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Showing posts with the label Health

Night grinder

For some people, chronic grinding of their teeth causes major problems. Some patients are completely unaware that they clench or grind their teeth until a check-up shows damage, says Dr Peter Alldritt of the Australian Dental Association. "Sharp teeth like canine teeth may have worn flat, crack lines may be appearing in the enamel, or fillings may be starting to crack and break." Teeth grinding medically known as bruxism can use facial pain, too. "People can wake up with a sore face or a bad headache because the muscle in the face have been activated all night while they have been clenching," he says. The ligament of the jaw joint just in front of the ear can also become very tender. If you grind during sleep, a dentist can fit you with a night guard, says Alldritt. "It's a barrier separating the upper and lower teeth so they can't come together and cause further damage." Beat the daily grind First you must realize what you're doing, says Alldr

How germ expert stay healthy

They're less paranoid than average folk, but what they worry about (airplanes, laundry!) will surprise you. Here are the result of a survey of health experts in the US. 71% don't clean hands after touching public surfaces I'm just careful to wash my hands before eating. I didn't get a respiratory infection because I touched a door handle after a sick person touched it; I got it because I then touched my hand to my eye or nose. - Michael Pentella, PHD,    clinical associate professor,   University of lowa College of Public Health I press buttons with my knuckle especially the ground floor elevator button, because everyone touches that or I use my middle finger because I'm less likely to then touch my face with it. - Charles Gerba, PHD,   Professor of microbiology, University of Arizona 29% carry hand sanitizer I prefer soup and water. If that's not available, I'll use sanitizer but I'm not religious about carrying it. - Rima Khabbaz, MD,   director for in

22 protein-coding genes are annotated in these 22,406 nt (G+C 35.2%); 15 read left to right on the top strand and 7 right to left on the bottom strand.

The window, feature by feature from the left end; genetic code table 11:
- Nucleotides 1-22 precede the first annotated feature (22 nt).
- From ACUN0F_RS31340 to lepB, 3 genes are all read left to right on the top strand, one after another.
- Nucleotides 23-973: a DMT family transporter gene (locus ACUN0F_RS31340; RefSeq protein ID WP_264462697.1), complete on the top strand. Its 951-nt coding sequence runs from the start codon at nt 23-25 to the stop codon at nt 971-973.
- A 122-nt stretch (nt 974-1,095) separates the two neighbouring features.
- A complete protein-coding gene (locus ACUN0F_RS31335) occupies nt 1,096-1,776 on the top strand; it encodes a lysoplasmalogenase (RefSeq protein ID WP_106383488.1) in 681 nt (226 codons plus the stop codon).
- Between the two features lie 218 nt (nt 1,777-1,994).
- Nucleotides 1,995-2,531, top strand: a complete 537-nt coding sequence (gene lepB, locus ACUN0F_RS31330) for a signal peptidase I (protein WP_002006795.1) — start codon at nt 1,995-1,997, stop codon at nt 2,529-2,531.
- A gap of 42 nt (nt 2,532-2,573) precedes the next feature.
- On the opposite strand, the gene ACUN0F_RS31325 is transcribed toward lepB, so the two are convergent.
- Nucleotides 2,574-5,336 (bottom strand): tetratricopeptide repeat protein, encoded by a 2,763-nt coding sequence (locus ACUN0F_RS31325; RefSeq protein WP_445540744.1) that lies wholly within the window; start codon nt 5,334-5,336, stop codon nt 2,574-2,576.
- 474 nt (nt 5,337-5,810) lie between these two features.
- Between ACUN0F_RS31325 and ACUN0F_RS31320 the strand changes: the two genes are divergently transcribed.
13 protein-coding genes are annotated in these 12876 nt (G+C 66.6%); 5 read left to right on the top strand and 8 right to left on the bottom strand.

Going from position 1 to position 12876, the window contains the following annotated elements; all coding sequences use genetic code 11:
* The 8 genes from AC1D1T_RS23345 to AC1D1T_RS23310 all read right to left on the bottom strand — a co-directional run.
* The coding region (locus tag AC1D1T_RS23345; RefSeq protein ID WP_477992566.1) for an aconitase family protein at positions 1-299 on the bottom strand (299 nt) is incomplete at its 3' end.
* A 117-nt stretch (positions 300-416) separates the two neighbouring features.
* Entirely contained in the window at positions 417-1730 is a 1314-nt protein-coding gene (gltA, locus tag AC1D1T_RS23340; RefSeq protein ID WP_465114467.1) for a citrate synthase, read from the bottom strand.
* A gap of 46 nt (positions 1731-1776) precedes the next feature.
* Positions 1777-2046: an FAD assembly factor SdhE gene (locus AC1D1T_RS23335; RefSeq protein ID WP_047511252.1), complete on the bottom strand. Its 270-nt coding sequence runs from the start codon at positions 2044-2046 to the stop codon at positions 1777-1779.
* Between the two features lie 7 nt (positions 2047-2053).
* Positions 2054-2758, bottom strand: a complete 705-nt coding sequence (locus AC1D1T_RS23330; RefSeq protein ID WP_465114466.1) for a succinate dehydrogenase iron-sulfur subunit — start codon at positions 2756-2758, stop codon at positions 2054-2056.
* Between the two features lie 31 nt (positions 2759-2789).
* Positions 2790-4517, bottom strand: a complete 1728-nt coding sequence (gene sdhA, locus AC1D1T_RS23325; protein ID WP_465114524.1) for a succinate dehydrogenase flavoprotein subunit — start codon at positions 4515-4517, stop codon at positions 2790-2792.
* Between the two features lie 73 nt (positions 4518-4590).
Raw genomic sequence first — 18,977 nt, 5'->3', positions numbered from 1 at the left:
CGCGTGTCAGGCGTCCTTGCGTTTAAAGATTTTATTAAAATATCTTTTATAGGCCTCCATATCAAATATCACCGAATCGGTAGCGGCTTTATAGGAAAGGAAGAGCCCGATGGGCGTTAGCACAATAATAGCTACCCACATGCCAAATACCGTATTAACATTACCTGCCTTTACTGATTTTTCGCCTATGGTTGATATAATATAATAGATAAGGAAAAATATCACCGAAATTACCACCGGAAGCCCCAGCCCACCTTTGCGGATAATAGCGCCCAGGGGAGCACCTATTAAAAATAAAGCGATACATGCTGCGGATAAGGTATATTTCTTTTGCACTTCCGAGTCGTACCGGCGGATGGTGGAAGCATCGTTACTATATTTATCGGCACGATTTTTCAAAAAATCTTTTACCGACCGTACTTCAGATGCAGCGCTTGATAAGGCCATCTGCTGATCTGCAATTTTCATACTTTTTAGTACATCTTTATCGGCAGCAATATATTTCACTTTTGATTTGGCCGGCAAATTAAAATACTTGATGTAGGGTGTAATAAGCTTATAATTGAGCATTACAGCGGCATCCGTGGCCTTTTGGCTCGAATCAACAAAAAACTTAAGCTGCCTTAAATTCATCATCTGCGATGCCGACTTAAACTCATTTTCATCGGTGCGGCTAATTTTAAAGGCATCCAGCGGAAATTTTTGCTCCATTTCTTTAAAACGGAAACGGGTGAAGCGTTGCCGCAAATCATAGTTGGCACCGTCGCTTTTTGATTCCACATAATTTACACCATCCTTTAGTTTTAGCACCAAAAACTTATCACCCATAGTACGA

Soothe your achy, breaky back

Back pain prompts millions of visits to the doctor ever year. A study suggests one way to improve on your doctor's result: listen to music. Researchers from the University of Salzburg in Austria followed 65 patients with slipped discs or recent back surgery. All were given physiotherapy; half also spent 25 minutes a day listening to music while followed guided imagery relaxation exercises. After three weeks, the music listeners had pain levels much lower than the other group. The researchers did not distinguish between the effects of music and of relaxation, but a previous study found the pain relieving effect of a music only group slightly greater than that of a guided imagery only group. Music is thought to lower levels of chemicals that relay pain, says psychologist Franz Wendtner. Study subjects used a special CD. But, Wendtner says, "any relaxing music with quiet rhythm will do." Are you sitting comfortably? The slightly odd looking backstretcher chair is worth a try